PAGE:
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June 25, 2018


A Swim in the Park

SeaWorld's newest theme park will combine beach swimming and marine life.

Diane Sears | 9/1/2005
DOLPHIN DIVE: In one of the park's attractions, visitors will slide through acrylic flumes into a lagoon of Commerson's dolphins. In the background, this artist's rendering shows a wave pool and lush vegetation.
Although SeaWorld's newest water park in Orlando isn't slated to open until early 2007, parent company Busch Entertainment Corp. is already carefully carving out its marketing strategy.

After three years of planning, the company released an artist's rendering this summer that shows children and adults sliding through acrylic tubes into a sparkling blue pool while dolphins frolic nearby. But these aren't just any dolphins. They're rare black and white Commerson's imported from South America, and they look a lot like miniature versions of SeaWorld's mascot, Shamu.

"Certainly having people make that mental association is not a bad idea," says Jim Atchison, executive vice president and general manager of SeaWorld Orlando. The parks will be marketed as a package with multiday and multipark tickets, although an admission price for the new property hasn't been announced.

The still-unnamed water park is designed to accommodate larger crowds and have wider appeal than SeaWorld's other sister park, Discovery Cove, which opened five years ago. Discovery Cove, where visitors swim with dolphins and share other up-close experiences with wildlife, caps attendance at 1,000 people a day and caters to active adults and older children. The water park, on the other hand, will be more like SeaWorld in drawing all ages, Atchison says."It'll be just a very immersive, refreshing, energetic experience," says SeaWorld Orlando general manager Jim Atchison.

Positioned at the opposite end of International Drive from Wet 'n Wild and just a short drive from Walt Disney World's Typhoon Lagoon, the water park will have some of the same features competing parks have, such as a wave pool and sandy beaches. But the addition of marine life will make it distinctly different, Atchison says. It'll be marketed as a place where travelers can visit the beach without driving to the coast or worrying about shark attacks.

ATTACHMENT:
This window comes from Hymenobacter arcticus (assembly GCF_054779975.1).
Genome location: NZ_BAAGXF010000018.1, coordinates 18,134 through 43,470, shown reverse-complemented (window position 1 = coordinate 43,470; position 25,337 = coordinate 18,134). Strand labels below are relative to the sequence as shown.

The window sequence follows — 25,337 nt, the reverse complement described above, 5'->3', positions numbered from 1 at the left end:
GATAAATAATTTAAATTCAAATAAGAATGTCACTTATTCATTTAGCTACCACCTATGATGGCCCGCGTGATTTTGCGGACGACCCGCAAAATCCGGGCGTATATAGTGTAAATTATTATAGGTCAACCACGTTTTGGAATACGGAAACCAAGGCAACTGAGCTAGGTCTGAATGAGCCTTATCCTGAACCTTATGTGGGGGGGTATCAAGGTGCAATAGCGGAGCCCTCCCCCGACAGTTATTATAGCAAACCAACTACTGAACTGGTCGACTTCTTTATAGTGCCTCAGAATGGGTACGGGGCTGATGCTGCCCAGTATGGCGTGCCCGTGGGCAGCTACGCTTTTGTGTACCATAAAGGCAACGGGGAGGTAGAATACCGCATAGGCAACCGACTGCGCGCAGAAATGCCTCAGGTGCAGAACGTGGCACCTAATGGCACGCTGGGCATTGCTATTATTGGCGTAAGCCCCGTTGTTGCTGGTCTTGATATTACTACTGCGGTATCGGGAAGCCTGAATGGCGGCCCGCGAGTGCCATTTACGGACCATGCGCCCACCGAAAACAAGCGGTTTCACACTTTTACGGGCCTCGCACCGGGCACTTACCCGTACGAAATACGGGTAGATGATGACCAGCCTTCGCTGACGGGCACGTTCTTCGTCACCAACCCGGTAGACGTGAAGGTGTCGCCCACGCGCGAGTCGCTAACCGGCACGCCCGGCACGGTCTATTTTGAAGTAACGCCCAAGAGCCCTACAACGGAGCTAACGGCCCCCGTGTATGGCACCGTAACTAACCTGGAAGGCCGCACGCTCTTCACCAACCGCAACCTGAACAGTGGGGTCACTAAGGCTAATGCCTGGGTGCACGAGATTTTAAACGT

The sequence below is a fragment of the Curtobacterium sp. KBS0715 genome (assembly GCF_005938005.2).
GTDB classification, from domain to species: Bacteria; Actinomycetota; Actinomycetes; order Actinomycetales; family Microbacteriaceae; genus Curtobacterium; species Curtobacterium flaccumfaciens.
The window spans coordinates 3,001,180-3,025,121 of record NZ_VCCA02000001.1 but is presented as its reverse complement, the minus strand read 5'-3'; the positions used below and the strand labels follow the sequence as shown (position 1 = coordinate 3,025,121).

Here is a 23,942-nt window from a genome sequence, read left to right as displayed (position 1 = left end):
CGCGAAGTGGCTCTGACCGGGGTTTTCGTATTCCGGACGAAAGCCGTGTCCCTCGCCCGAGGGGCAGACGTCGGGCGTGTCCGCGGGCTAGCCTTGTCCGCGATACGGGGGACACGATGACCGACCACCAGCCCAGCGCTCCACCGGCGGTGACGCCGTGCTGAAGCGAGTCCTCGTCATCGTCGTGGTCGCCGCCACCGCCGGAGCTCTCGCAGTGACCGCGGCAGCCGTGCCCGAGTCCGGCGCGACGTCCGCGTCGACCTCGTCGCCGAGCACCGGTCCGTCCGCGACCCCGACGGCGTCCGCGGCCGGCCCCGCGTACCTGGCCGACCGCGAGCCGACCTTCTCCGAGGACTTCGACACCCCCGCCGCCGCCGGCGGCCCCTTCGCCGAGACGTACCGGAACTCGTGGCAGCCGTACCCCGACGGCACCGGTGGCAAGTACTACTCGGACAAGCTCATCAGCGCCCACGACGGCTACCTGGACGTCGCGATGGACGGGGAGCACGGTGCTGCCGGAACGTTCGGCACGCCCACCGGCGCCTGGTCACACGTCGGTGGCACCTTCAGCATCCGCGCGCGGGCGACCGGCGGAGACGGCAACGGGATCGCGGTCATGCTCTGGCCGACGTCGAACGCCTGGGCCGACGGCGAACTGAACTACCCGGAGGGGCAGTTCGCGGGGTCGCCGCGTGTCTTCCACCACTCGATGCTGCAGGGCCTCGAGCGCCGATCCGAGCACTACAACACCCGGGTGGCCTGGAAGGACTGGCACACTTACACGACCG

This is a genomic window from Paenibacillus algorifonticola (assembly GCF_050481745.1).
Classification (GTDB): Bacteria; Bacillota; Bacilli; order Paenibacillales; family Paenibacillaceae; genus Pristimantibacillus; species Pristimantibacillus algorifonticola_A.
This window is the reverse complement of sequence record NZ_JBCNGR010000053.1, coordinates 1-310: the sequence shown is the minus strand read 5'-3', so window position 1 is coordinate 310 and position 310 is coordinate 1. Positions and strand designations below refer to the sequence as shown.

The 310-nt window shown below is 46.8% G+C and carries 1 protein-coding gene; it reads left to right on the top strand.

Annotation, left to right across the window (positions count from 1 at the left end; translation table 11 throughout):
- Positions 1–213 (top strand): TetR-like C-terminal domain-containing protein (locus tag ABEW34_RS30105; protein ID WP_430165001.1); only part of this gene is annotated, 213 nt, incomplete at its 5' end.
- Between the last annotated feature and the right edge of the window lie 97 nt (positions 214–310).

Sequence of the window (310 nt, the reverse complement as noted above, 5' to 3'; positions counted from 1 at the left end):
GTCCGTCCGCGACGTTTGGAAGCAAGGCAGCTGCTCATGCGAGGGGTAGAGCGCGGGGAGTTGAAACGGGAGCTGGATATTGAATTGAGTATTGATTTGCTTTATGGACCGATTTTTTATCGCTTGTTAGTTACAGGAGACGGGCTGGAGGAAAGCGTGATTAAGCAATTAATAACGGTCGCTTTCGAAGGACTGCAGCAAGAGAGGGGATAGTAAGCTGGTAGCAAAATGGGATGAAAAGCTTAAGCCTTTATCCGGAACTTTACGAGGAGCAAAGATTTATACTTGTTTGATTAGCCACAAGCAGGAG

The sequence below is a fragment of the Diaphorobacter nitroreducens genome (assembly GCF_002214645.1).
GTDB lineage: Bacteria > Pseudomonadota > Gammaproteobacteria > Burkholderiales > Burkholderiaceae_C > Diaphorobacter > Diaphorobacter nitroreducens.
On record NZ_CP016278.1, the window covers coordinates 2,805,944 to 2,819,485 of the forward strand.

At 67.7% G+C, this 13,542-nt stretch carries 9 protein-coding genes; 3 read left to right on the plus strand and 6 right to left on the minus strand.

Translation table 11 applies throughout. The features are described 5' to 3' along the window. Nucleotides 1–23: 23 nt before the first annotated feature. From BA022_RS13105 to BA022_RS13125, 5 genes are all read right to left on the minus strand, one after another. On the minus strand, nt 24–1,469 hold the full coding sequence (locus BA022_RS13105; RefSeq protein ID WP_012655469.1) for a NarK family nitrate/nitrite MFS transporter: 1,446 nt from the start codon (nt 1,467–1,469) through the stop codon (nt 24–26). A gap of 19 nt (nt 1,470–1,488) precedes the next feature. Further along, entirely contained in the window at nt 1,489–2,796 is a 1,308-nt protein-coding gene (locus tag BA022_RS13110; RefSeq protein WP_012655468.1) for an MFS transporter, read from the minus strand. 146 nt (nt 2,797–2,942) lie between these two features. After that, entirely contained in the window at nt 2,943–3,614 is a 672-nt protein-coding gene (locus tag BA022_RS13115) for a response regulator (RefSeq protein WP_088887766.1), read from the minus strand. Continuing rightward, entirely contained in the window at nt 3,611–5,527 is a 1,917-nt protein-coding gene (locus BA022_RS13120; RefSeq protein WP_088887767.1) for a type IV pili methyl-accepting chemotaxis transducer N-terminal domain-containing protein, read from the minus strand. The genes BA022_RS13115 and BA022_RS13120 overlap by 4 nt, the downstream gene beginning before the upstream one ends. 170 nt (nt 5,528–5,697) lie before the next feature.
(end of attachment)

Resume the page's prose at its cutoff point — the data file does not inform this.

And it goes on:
"It is a water park, but it's really so much more," Atchison says. "Guests will whisk through actual animal habitats in acrylic flumes that will go through the exhibits. It'll be just a very immersive, refreshing, energetic experience -- one where you'll get to meet a lot of animals and get up close to them in different ways that you can't do in any other place."

SeaWorld's Water Park Plans

Expected opening date: Early 2007

Proposed site: 58 acres along International Drive near SeaWorld

Size of SeaWorld: About 200 acres

Size of Discovery Cove: About 37 acres

Expected new jobs: 1,000

Current workforce at SeaWorld and Discovery Cove: About 5,000First the company has to clear some hurdles, including concerns of nearby residents who don't want extra traffic. SeaWorld and Discovery Cove already count about 5,000 employees, and the water park is expected to add about 1,000 positions. It will rely heavily on SeaWorld's expertise to care for the animals.

Announcement of the new park comes on the heels of last year's major expansion at SeaWorld, which added a waterfront shopping and dining area along with a nighttime show called Mistify. This year the park added Blue Horizons, a show featuring dolphins, birds, acrobats and a Broadway flair.

"We're going to keep being aggressive," Atchison says.

Tags: Dining & Travel, Central

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